Is Your Oral Health Affected By your Pregnancy?

May 10, 2019 by silvadds20170
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When a woman becomes pregnant, every aspect of her health changes. The same is true for her oral health, both in how it’s affected by pregnancy and how dentists approach caring for teeth while a woman is pregnant. Here is what you should know about your oral health if you were to become pregnant and how to care for your teeth.

Gum Disease

Pregnancy increases the amount of progesterone your body produces, which can have a negative affect on the health of your gums. Dental experts have found that many women develop gingivitis between the second and eighth months of the pregnancy. The chances of developing gingivitis while pregnant are increased if your gums aren’t in perfect health beforehand, but it is not an issue that is reserved for those with imperfect oral health. Your immune system alters when you become pregnant, and can change the way your body responds to the bacteria that causes gingivitis, so if you notice red or bleeding gums during your pregnancy, don’t panic. Make sure you are brushing your teeth twice a day, flossing once a day, and using an anti-microbial mouth wash as well, and then call your dentist to explain the situation.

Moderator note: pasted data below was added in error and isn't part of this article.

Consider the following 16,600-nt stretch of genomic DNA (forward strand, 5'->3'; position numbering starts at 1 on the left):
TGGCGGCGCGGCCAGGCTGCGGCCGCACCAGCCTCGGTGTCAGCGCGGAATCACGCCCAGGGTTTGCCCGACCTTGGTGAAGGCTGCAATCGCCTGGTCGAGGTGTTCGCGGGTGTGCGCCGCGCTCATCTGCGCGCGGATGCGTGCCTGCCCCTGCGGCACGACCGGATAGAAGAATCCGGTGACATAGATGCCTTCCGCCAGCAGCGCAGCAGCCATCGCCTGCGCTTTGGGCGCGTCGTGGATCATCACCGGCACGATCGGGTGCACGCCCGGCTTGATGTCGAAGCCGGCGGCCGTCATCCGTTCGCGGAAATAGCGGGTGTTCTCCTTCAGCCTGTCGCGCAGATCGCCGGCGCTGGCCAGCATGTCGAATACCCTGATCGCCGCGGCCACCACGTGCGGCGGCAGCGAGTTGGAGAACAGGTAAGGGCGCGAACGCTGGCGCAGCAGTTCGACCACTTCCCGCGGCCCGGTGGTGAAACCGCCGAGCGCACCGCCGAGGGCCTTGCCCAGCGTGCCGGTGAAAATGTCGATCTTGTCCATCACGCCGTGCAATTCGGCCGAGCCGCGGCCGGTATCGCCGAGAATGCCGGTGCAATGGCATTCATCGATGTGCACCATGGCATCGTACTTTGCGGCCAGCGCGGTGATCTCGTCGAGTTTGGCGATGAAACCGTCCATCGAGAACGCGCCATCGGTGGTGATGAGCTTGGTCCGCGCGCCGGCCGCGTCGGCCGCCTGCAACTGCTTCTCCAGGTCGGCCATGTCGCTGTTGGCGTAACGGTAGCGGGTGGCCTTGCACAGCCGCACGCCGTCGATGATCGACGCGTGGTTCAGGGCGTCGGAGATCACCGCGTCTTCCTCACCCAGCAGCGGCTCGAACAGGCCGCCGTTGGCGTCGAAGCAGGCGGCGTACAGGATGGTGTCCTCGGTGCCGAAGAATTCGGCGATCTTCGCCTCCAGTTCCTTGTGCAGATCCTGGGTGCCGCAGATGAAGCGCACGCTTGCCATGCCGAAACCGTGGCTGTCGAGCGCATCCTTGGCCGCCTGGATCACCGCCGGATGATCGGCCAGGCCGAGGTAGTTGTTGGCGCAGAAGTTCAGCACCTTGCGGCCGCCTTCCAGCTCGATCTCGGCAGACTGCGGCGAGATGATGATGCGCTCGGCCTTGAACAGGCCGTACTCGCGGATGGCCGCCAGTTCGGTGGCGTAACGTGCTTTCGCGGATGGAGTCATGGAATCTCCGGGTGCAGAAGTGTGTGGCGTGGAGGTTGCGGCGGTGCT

Tooth Erosion

Morning sickness is a common issue for women who are pregnant during their first trimester, and the stomach acid involved can take a toll on the enamel on your teeth. No one would blame you for wanting to clean your mouth after experiencing morning sickness, but please resist the urge to brush your teeth immediately afterwards, and begin with just rinsing your mouth out with water. If you brush your teeth immediately after being sick, the bristles of your toothbrush will scrape the acid-weakened enamel off your teeth. Wait half an hour after to brush your teeth and rinse with an anti-bacterial mouthwash, and your teeth will survive your morning sickness.

Dental Care While Pregnant

If you know that you are pregnant, or are trying to get pregnant, don’t leave your dentist out of the loop. Because of the effects that pregnancy can have on your oral health, and the effects that any medications you may be taking on the recommendation of your dentist may have on your pregnancy, your dentist needs to know so that they can advise you on your oral care and medications accordingly. Dental experts recommend visiting your dentist right before your pregnancy, and again in your second trimester for your oral health checkups, but to hold off on any major procedures or surgeries till after the baby is born.

Keep up a healthy, regular dental hygiene routine of brushing twice a day and flossing once a day. If you have any questions or concerns about how to care for your oral health while pregnant, please call Dr. Bruce Silva.

 


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